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shred is a Unix command that can be used to securely delete files and devices so that they can be recovered only with great difficulty with specialized hardware, if at all.1 It is a part of GNU Core Utilities.
For efficiency, the process of erasing a file from storage using the rm command usually only erases the file's file-system entry while keeping the content of the file intact. This frequently allows commonly available software to recover the "erased" file's data. If the file data is stored on magnetic media such as a HDD, even if the file is overwritten, residual magnetic fields may allow data recovery using specialist hardware equipment. To prevent this, shred overwrites the contents of a file multiple times, using patterns chosen to maximize destruction of the residual data.
shred can be invoked either on ordinary files or on devices (such as hard disk partitions), which are represented as files in Unix. By default, the command overwrites the file three times with multiple patterns, but the number is user configurable. It has an option to do an additional final overwrite with zeroes, which may help to hide the fact that it was used.
By default, shred also shreds file slack (unused space in file allocations). For example, a 5 KB file on a file system with 4 KB clusters actually requires 8 KB of storage. Shred has an option to overwrite only the file itself, as well as an option to delete the file after it has completed operation.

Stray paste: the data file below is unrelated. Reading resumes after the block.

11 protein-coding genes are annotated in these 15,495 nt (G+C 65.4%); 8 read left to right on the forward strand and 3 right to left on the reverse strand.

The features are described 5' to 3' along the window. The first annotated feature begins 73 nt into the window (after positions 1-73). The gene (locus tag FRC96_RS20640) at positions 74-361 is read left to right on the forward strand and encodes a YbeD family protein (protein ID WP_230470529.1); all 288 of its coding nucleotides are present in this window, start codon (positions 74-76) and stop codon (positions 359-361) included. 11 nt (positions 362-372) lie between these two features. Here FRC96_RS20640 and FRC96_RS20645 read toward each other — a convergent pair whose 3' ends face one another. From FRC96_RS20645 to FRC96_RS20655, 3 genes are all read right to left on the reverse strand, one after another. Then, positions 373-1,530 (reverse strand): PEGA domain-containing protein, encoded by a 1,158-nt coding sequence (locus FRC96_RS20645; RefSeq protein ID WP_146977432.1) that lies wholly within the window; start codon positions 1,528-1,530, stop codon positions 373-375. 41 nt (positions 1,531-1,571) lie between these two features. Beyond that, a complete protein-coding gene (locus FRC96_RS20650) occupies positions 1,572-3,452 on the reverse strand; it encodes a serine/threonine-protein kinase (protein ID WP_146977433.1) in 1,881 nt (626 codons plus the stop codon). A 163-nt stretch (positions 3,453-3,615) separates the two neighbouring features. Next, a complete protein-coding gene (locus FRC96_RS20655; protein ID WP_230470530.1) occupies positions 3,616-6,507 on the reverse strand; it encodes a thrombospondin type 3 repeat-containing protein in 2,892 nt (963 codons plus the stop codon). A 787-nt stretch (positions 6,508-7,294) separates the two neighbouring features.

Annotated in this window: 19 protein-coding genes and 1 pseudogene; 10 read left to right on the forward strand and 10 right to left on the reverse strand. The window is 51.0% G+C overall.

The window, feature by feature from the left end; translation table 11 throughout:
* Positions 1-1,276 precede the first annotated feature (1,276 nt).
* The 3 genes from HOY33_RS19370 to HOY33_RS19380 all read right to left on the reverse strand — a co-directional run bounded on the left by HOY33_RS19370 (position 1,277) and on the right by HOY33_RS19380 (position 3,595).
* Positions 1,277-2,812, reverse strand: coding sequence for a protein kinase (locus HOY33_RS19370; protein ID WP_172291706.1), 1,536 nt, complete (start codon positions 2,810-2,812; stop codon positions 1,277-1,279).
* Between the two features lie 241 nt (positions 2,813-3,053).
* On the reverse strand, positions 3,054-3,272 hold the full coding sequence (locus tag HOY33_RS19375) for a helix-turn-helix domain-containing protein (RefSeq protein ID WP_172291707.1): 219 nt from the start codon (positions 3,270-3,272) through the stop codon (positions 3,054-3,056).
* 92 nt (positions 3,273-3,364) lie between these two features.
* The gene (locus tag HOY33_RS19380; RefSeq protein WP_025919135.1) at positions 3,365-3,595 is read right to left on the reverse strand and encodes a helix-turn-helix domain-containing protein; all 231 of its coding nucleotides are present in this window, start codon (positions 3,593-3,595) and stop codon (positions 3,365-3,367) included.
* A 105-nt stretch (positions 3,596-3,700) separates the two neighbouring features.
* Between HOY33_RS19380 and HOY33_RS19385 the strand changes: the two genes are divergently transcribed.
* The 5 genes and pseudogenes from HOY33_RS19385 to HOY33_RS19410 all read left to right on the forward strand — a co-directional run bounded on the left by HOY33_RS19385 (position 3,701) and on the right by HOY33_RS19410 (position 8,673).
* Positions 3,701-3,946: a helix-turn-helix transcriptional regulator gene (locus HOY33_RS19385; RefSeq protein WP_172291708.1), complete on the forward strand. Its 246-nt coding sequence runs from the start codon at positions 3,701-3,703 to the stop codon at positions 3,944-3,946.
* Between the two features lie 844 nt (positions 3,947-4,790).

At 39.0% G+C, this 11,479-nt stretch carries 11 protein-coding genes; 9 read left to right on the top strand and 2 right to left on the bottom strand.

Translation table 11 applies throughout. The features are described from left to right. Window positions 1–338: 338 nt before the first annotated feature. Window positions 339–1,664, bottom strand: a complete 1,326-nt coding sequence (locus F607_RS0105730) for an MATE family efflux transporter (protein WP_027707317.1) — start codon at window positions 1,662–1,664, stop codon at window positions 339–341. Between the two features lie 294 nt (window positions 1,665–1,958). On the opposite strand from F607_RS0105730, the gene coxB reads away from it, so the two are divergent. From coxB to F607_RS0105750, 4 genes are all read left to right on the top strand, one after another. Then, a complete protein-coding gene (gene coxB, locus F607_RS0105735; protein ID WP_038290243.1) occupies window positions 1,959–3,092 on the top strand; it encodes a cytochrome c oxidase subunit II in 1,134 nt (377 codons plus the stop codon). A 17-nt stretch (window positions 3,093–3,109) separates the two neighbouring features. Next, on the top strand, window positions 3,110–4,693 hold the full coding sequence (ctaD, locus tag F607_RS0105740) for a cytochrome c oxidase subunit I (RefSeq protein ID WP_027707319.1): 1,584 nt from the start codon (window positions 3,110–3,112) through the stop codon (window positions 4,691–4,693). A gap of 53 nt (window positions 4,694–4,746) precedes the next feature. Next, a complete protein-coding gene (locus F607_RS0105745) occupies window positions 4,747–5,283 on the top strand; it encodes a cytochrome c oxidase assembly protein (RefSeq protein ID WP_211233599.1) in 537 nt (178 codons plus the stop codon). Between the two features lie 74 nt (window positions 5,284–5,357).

A limitation of shred when invoked on ordinary files is that it only overwrites the data in place without overwriting other copies of the file. Copies can manifest themselves in a variety of ways, such as through manual and automatic backups, file system snapshots, copy-on-write filesystems, wear leveling on flash drives, caching such as NFS caching, and journaling. All limitations imposed by the file system can be overcome by shredding every device on which the data resides instead of specific files. However, since wear leveled devices do not guarantee a fixed relationship between logical blocks addressable through the interface and the physical locations in which the data is stored, shredding may not provide adequate security. If available, the SATA secure erase command, issued through hdparm or a similar utility, may be helpful in this situation. Even for magnetic devices, SATA secure erase will be faster and more reliable than shredding. Physical destruction may be necessary to securely erase devices such as memory cards and unusable hard disks.
- shred invocation, GNU Coreutils. Accessed February 3, 2009.
- Shred and secure-delete, Free Software Magazine. November 29, 2008. Accessed February 3, 2009.
- Secure Erase Definition, About.com. Accessed April 17, 2012.
- How To Completely Erase a Hard Drive, About.com. Accessed April 17, 2012.